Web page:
Details on 2022 ERP, ELRP Payments

USDA Offers Some Details for 2022 Crop and Livestock Disaster Money

Chris Clayton
By  Chris Clayton , DTN Ag Policy Editor
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USDA released some information about how producers would receive payments for crop or livestock losses in 2022 under the Emergency Relief Program. Similar to previous years, farmers who have crop insurance will receive pre-filled forms in the mail. (DTN file photo)

OMAHA (DTN) -- USDA on Friday detailed a few updates for producers who suffered disaster losses in 2022 and 2021, as the department will start the ball rolling to release up to $3.7 billion in aid for crop and livestock producers under the 2022 version of the Emergency Relief Program (ERP).

For starters, livestock producers who had claims filed with the Farm Service Agency under the 2021 Emergency Livestock Relief Program (ELRP) will receive payments in the amount of 20% of their initial ELRP payments. USDA is closing out the payments for those 2021 claims.

For 2022 disaster losses affecting producers hit by "wildfires, droughts, hurricanes, winter storms and other eligible disasters occurring in calendar year 2022," USDA still has not announced an application timeline for ERP or ELRP. The department, however, released some details about how those program payments are going to be sent out.

While reports such as this past week's Hard Winter Wheat tour reflect large yield declines and crop abandonment due to drought, as of now there is no new disaster program set up for 2023 crop losses. Any such program would likely come from Congress sometime over the next year or two.

USDA will essentially have a dual program for 2022 ERP and ELRP. The plan breaks down as such:

-- Farmers who have federal crop insurance or FSA's Noninsured Crop Disaster Assistance Program (NAP) will receive pre-filled applications detailing their crop insurance and FSA crop-reporting data that will be sent directly to producers "in early summer," similar as the 2021 ERP.

-- Farmers who do not have federal crop insurance or NAP will need to demonstrate "a decrease in allowable gross revenue in 2022" for expenses related to eligible crops from a qualifying disaster event. Those producers will likely need to report and certify their adjusted gross income data and could be required to have supporting documents such as a Schedule F from the IRS 1040 form or a similar tax document.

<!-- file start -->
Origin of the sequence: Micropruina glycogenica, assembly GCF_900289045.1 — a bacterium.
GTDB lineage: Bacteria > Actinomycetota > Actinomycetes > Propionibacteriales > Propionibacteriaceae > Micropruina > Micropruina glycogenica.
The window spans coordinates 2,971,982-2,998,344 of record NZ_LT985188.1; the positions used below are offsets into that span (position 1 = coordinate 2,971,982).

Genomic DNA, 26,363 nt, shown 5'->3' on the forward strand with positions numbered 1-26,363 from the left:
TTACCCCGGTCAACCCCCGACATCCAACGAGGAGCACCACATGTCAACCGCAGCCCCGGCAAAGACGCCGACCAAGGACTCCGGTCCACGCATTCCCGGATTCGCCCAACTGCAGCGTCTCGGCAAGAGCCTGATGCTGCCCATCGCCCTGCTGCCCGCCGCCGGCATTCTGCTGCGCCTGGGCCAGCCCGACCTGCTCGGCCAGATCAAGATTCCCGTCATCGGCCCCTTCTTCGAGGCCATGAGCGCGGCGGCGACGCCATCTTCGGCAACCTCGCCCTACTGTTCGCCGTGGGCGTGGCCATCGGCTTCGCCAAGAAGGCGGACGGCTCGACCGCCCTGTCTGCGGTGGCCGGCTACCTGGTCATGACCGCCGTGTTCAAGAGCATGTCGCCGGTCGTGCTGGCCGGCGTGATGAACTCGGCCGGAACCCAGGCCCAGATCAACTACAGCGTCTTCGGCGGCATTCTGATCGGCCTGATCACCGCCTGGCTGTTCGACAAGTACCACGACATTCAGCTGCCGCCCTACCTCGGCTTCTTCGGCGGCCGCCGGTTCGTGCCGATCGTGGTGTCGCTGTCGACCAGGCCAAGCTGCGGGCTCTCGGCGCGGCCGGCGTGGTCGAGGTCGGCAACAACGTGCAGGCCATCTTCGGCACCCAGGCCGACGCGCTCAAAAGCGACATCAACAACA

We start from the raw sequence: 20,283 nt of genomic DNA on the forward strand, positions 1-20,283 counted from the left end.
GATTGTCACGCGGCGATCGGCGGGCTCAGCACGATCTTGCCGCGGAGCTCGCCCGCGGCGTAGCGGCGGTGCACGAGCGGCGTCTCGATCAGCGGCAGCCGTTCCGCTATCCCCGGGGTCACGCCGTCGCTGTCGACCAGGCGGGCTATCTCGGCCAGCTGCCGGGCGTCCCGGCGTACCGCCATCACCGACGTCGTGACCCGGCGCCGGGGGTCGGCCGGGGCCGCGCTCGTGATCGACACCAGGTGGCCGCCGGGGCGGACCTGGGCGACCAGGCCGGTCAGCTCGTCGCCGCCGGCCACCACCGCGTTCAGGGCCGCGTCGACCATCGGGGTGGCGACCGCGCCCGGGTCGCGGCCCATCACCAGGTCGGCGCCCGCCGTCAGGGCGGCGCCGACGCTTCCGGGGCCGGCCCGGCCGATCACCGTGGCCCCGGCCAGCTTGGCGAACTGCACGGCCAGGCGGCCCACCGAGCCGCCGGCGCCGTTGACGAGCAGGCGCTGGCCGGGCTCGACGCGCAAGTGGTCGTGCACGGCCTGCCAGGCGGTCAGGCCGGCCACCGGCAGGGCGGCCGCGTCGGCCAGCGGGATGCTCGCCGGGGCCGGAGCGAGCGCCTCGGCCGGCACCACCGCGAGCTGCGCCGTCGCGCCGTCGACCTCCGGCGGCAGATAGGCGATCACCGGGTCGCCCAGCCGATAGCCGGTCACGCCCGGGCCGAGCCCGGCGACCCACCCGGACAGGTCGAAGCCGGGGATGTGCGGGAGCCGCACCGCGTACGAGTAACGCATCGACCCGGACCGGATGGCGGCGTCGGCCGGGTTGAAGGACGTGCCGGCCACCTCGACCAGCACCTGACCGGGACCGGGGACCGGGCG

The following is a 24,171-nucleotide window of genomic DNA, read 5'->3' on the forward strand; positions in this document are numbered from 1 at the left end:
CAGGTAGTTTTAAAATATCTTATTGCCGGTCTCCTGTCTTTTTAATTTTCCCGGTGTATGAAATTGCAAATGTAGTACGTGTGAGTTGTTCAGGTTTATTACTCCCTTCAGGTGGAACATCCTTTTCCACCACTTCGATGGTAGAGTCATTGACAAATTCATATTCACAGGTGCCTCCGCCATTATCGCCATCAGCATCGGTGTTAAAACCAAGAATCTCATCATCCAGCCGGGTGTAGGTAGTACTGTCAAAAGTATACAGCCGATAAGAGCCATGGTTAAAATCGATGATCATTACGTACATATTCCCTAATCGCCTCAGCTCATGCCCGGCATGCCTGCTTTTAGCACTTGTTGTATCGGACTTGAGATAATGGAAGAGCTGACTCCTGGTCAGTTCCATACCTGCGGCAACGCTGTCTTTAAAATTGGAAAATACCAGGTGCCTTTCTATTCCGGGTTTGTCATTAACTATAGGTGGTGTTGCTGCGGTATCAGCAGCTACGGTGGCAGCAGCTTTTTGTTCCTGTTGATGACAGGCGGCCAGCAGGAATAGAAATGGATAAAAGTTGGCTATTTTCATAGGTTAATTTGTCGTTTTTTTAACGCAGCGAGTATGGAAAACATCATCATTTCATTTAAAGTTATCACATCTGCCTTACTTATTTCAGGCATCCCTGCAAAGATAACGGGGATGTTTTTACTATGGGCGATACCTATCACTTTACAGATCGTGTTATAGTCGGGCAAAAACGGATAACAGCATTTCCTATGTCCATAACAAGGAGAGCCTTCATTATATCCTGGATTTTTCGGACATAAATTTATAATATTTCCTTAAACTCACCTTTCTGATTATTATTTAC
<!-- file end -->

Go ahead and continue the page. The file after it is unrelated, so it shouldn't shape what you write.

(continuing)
This would likely be similar to the guidelines USDA set up for ERP Phase 2 for disaster losses in 2020 and 2021.

Crop producers who receive Emergency Relief Program payments for 2022 losses will be required to purchase crop insurance or NAP for the next two crop years.

For livestock producers, USDA states the department will use information from FSA's Livestock Forage Disaster Program (LFP) to provide data to help livestock producers for the 2022 Emergency Livestock Relief Program (ELRP) tied to increases in supplemental feed costs in 2022.

To qualify for the 2022 ELRP, livestock producers will need to show they suffered grazing losses from a wildfire or located in a county that suffered drought under the following conditions: A D2 (severe drought), according to the U.S. Drought Monitor, for eight consecutive weeks, or a D3 (extreme drought) or higher during any time in calendar year 2022. Another caveat, though, is producers must have applied and been approved for the 2022 LFP as well.

Given that livestock producers are already in the system for 2022 LFP, USDA stated they will not need to apply for payment under the ELRP.

Crop and livestock producers who have received federal aid in the past likely already have certain forms on record. For those producers who are uncertain or are applying for the first time, the following forms need to be filed with FSA or their local USDA Service Center:

-- Form AD-2047, Customer Data Worksheet (as applicable to the program participant).

-- Form CCC-902, Farm Operating Plan for an individual or legal entity.

-- Form CCC-901, Member Information for Legal Entities (if applicable).

-- Form AD-1026 Highly Erodible Land Conservation (HELC) and Wetland Conservation (WC) Certification.

For more about USDA's Emergency Relief Program, see….

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Chris Clayton